I am honoured and blessed to have been gifted with working with males of the species in different aspects of my life. I have taught law to some wonderful young men just starting out on their adult journey, I have worked alongside male colleagues who have supported and shown me the way in various ventures, I have connected with busy working fathers supporting their partners and children, I have received open minded and brave men into my yoga studio and I have worked with warriors who have been open to dealing with their stuff through the Breath and Reiki. I am always impressed and in awe that despite the obvious stereotypes littered in society and therefore commonly adopted; there is a gentle tenderness that accompanies and is so intrinsic to male energy. I make that statement with extreme caution for I do not wish or intend under any circumstances to feminise any man or to denounce other important aspects of manliness such as bravery, courage, strength, vigour and tenacity, my intention is to highlight and celebrate the lessor vocalised yet I would argue all the more powerful qualities of masculinity and manliness. I am writing from the heart of what I have felt and experienced, my commentary…..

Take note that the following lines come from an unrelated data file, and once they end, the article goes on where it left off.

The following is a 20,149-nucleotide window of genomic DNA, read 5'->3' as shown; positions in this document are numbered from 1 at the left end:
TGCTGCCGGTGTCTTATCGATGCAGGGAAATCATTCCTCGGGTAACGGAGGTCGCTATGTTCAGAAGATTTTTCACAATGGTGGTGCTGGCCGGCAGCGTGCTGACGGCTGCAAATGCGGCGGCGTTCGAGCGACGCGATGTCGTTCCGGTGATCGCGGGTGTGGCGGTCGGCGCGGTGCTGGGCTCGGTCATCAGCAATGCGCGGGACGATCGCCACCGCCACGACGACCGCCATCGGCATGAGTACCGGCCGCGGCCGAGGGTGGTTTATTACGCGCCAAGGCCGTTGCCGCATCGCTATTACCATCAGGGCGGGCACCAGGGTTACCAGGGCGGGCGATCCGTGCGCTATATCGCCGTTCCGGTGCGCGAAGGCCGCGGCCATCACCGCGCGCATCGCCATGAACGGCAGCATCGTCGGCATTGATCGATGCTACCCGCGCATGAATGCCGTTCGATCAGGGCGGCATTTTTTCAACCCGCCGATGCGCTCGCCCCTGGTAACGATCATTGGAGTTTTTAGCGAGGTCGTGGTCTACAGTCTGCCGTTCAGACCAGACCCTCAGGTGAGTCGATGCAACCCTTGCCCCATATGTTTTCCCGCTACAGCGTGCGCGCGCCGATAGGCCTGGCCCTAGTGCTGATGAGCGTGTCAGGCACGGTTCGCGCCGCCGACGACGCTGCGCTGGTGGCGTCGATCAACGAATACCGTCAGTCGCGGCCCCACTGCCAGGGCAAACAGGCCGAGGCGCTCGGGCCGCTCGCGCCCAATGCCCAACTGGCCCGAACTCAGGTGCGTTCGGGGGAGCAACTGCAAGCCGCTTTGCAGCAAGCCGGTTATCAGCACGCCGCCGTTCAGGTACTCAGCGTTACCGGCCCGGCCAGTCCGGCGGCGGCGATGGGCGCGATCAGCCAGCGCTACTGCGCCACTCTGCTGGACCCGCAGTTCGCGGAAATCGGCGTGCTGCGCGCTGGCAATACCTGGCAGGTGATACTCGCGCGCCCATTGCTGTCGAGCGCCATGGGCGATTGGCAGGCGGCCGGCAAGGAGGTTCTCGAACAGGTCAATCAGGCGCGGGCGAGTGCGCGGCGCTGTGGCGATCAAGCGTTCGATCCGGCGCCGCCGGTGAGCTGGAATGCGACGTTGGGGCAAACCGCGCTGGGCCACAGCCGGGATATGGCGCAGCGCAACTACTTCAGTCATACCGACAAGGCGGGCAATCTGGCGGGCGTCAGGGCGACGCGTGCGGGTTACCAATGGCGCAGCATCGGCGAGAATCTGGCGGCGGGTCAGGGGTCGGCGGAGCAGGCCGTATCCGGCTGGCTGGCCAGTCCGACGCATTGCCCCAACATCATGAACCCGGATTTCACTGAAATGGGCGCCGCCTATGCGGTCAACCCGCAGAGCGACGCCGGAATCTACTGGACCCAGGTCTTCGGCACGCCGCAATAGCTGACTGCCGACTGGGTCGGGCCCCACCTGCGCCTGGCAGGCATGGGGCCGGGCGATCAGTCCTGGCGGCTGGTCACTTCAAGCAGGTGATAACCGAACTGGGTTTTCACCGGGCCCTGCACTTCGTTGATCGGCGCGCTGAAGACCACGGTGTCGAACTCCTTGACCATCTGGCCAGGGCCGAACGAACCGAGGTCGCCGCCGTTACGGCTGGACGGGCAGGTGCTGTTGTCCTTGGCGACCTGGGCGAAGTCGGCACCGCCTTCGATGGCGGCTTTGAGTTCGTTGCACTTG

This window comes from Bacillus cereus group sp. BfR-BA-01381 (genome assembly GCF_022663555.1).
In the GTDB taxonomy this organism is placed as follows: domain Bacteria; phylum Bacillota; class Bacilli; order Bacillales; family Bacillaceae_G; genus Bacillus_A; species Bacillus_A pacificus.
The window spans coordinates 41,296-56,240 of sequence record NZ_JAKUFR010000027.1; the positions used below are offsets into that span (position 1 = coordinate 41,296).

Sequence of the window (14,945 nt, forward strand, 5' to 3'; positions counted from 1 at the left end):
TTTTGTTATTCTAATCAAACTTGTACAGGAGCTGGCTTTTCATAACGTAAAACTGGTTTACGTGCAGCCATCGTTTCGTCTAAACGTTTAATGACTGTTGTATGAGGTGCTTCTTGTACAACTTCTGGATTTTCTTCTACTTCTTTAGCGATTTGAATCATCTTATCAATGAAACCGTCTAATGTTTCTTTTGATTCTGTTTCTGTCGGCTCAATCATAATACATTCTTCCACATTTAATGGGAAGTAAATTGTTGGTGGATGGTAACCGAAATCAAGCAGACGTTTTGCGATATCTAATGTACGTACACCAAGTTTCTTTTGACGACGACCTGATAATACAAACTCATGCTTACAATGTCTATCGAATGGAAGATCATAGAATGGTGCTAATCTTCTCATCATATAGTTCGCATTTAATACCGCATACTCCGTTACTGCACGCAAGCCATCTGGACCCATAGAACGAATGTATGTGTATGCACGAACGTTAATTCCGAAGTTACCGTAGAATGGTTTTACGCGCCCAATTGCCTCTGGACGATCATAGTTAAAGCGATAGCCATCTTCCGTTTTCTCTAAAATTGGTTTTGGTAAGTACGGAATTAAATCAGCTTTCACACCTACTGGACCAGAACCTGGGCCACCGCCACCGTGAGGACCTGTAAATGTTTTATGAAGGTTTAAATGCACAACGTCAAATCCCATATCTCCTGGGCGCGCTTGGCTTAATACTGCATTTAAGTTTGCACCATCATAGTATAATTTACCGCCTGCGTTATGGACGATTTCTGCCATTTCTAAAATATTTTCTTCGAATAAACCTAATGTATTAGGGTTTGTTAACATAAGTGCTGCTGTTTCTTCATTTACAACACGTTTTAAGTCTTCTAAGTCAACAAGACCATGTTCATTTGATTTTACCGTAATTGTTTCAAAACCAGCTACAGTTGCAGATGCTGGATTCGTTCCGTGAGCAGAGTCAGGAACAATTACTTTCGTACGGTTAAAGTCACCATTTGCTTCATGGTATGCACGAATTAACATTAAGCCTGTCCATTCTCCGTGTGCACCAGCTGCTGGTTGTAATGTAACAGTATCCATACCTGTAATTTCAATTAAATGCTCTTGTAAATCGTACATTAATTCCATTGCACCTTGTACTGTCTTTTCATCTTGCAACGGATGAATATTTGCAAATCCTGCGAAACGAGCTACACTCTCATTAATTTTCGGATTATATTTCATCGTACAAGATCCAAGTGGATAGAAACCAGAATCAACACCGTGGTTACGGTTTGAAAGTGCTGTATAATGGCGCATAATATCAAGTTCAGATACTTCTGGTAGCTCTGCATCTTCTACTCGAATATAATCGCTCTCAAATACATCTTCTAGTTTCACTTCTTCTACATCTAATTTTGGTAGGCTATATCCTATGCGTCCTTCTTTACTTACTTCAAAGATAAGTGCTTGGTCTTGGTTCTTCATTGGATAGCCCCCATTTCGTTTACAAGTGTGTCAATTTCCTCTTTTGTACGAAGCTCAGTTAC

I’m a 90s North London girl, who has firm roots in that sentiment (I am 19 in my head) and vibe (mainly due to my penchant for underground House and Garage music and raves, the promise of 1992 and the fearlessness that characterised my late tweens) and one of the clear themes I recall of that time was male bashing. It was in the music, pop culture, television, film and the girls in the 5th year (really showing my age now) wore it like a badge. I have indulged over the years, particularly when I think of certain boyfriends. A night in the with the girls inevitably would include some character assignation of the boys because it felt good to have a bitch and a moan; the only problem was if the bitching and moaning was confined to the sisterhood, but the sisters went back to treat the brothers as though they were privy to the information shared, they had not clue what they had done ‘wrong’. Or worse still, what if the comradery shared amongst the sisterhood inspired a more militant stance on issues that perhaps weren’t issues until the male bashing began…. A sign of the times, and lessons of youth, but all too often these habits have remained, and instead of sharing with our male partners our concerns and heartfelt longings and desires, we nag, complain, whinge and talk cryptically instead of with open vulnerability which fails to support and nurture dialogue and perversely reinforces the myth that men do not talk about their feelings because what we are saying does not make sense and therefore stifles communication more. I know that I have employed tactics to protect myself saying that I am explaining where I am coming from, but making it really difficult to make myself understood because the thought of being plainly open and then being rejected or hurt has determined that I remain guarded. Of course my guardedness is not my fault, it is his for not hearing and understanding what I am saying and acting accordingly, but still he may care and look after me in his own way.